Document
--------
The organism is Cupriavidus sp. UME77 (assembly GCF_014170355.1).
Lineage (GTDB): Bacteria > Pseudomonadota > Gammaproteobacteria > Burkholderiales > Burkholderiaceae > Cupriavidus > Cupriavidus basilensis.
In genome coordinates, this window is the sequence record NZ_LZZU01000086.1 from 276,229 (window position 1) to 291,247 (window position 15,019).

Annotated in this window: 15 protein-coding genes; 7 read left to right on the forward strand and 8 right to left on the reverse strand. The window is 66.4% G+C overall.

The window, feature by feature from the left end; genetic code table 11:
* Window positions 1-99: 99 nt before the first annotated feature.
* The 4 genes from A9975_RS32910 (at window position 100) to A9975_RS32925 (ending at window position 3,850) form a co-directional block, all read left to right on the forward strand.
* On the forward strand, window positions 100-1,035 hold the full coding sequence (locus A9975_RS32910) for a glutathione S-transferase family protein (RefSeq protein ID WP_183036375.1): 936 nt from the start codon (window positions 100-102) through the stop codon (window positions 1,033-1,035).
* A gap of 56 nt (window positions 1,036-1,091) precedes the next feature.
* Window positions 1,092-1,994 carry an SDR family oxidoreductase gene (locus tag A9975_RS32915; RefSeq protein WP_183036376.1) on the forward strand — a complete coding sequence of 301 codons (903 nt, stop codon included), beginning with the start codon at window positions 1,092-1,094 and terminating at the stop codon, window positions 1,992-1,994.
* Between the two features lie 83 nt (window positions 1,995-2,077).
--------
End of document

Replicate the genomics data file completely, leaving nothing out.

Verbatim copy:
The organism is Cupriavidus sp. UME77 (assembly GCF_014170355.1).
Lineage (GTDB): Bacteria > Pseudomonadota > Gammaproteobacteria > Burkholderiales > Burkholderiaceae > Cupriavidus > Cupriavidus basilensis.
In genome coordinates, this window is the sequence record NZ_LZZU01000086.1 from 276,229 (window position 1) to 291,247 (window position 15,019).

Annotated in this window: 15 protein-coding genes; 7 read left to right on the forward strand and 8 right to left on the reverse strand. The window is 66.4% G+C overall.

The window, feature by feature from the left end; genetic code table 11:
* Window positions 1-99: 99 nt before the first annotated feature.
* The 4 genes from A9975_RS32910 (at window position 100) to A9975_RS32925 (ending at window position 3,850) form a co-directional block, all read left to right on the forward strand.
* On the forward strand, window positions 100-1,035 hold the full coding sequence (locus A9975_RS32910) for a glutathione S-transferase family protein (RefSeq protein ID WP_183036375.1): 936 nt from the start codon (window positions 100-102) through the stop codon (window positions 1,033-1,035).
* A gap of 56 nt (window positions 1,036-1,091) precedes the next feature.
* Window positions 1,092-1,994 carry an SDR family oxidoreductase gene (locus tag A9975_RS32915; RefSeq protein WP_183036376.1) on the forward strand — a complete coding sequence of 301 codons (903 nt, stop codon included), beginning with the start codon at window positions 1,092-1,094 and terminating at the stop codon, window positions 1,992-1,994.
* Between the two features lie 83 nt (window positions 1,995-2,077).